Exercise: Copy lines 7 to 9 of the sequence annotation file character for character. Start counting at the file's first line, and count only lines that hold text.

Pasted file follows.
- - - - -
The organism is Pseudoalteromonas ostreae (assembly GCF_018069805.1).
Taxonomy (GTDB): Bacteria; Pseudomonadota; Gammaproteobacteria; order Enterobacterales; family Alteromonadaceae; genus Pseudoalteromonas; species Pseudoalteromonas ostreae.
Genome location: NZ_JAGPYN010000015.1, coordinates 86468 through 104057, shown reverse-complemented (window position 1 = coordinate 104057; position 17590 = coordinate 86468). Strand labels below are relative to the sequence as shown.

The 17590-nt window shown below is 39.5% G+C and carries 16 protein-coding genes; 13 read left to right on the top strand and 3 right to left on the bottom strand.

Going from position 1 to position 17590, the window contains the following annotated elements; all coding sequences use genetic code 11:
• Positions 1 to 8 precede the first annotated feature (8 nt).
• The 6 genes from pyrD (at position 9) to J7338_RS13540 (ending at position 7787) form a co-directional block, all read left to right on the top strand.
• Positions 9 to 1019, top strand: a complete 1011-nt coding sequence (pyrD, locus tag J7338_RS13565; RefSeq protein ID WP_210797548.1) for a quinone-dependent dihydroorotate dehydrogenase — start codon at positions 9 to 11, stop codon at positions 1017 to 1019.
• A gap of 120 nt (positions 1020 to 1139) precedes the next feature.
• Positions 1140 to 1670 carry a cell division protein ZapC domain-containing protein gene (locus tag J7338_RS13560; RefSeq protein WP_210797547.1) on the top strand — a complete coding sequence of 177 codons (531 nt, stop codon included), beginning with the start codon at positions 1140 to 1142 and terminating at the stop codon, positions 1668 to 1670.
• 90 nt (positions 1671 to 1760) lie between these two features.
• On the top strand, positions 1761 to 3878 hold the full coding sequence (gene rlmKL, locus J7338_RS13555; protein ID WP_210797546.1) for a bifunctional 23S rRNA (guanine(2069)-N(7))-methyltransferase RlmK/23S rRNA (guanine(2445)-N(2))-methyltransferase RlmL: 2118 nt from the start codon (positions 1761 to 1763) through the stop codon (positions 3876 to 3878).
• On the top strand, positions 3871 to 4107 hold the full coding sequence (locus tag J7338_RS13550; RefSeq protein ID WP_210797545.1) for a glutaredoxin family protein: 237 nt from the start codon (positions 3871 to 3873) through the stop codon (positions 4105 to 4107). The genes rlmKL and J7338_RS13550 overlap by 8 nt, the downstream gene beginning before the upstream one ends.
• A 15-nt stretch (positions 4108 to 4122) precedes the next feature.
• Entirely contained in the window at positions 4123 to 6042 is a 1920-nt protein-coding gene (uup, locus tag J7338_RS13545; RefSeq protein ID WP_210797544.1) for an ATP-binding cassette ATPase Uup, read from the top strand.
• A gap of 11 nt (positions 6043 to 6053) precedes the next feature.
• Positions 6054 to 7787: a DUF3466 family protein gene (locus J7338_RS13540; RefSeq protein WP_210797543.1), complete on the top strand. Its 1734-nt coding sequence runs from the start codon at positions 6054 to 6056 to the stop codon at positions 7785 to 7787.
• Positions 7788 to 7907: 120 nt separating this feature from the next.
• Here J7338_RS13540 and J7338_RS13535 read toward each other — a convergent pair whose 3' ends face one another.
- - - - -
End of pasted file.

• The 6 genes from pyrD (at position 9) to J7338_RS13540 (ending at position 7787) form a co-directional block, all read left to right on the top strand.
• Positions 9 to 1019, top strand: a complete 1011-nt coding sequence (pyrD, locus tag J7338_RS13565; RefSeq protein ID WP_210797548.1) for a quinone-dependent dihydroorotate dehydrogenase — start codon at positions 9 to 11, stop codon at positions 1017 to 1019.
• A gap of 120 nt (positions 1020 to 1139) precedes the next feature.